I have a three wire 5v ebay pressure transducer rated to 1.2MPa (174psi) and am looking to verify that the code I have is correct. There seems to be a decent readout on the display, but I am unsure if this is the best way to program this sort of input.

The object is to have a readout in psi, I have this done by scaling an analog input as the transducer puts out a voltage based on it’s readings.

For now it displays ~17psi on the readout ambient. I’m unsure if this is because the transducer reads ambient pressure or if it can have a relative zero at ambient?

I think in your case, if the sensor delivers 0.5 volts to 4.5 volts to represent 0 to 175 psi and if vcc = 5 volts, then outputP1 = ( inputP1 - 102 ) *175 / 818 (if my school day maths has not let me down too badly).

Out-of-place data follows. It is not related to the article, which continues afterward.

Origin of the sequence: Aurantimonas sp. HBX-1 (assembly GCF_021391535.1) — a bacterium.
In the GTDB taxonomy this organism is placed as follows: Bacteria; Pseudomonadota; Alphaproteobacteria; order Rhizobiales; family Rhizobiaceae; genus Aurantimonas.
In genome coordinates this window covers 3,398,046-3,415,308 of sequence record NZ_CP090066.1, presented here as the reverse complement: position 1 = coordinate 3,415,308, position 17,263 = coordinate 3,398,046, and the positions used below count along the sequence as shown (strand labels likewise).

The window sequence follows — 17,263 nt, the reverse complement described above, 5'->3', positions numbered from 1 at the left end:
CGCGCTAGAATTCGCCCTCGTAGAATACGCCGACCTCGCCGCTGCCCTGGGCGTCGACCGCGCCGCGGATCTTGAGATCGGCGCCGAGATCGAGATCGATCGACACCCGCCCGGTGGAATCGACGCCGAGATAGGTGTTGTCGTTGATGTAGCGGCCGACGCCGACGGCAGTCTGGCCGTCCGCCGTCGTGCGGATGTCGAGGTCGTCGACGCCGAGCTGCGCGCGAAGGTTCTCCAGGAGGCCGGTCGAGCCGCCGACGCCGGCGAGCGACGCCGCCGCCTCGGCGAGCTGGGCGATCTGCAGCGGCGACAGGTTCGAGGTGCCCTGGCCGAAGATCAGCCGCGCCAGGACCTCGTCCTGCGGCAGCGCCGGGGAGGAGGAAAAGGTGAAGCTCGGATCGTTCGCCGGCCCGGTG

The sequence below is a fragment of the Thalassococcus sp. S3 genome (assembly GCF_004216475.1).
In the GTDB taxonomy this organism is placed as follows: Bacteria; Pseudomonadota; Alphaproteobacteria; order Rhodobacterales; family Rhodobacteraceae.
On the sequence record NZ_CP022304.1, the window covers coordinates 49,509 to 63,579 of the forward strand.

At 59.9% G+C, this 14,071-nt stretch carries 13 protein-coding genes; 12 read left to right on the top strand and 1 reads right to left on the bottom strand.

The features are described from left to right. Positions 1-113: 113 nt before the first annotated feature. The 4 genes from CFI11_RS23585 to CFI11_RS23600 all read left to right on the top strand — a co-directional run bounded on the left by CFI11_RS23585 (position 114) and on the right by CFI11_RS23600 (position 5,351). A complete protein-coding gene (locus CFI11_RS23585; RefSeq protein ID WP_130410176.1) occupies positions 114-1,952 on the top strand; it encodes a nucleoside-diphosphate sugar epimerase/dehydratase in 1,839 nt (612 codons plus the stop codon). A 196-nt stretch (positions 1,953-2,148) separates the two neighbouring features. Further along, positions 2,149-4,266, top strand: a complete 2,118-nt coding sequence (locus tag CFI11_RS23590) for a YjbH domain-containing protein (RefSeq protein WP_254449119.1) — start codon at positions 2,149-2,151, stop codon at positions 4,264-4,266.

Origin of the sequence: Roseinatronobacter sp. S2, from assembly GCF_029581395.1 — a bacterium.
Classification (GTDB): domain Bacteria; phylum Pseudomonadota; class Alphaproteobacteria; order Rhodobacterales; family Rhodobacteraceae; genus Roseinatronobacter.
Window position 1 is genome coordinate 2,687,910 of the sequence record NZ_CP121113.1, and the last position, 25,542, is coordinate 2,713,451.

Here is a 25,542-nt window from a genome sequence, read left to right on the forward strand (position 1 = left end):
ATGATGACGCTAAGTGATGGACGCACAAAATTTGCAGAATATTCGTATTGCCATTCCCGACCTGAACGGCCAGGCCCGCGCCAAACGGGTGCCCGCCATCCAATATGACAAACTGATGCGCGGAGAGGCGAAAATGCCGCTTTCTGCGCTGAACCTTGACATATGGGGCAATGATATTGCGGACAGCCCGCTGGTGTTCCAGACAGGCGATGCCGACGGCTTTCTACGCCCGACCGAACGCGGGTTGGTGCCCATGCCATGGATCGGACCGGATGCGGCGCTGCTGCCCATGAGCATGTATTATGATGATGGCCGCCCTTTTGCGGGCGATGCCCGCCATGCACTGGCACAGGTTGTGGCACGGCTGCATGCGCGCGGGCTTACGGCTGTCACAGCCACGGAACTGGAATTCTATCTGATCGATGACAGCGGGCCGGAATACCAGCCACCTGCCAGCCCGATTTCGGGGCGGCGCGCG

aarg:
Well, it's better to calibrate a sensor than to assume, anyway.

I'm looking to have the sensor set up in a test rig once I get the code sorted out to see how accurate it really is. I have two of these and there's a variance of 2psi at ambient pressure already.

I'm glad it seems to give a reasonable answer.
The problem is exactly like converting Fahrenheit to centigrade for water temperature.
The Fahrenheit scale goes from 32 to 212 and centigrade goes from 0 to 100 so the formula is C= (F-32) * (5/9)
The (5/9) comes from 100/(212 - 32).

In your case, the analog reading goes from 0 to 1023 for (in this case) a 5 volt supply. Your sensor delivers 0.5 volts for 0 PSI and 4.5 volts for 175 PSI according to the data sheet.
0.5 volts is an analog reading of 102 (rounded) for 0 PSI
4.5 volts is an analog reading of 921 (rounded) for 175 PSI

so the formula is Pressure (PSI) = ( Analog Reading - 102 ) * 175 / ( 921 - 102 )
which, allowing for rounding errors, is where my 818 came from.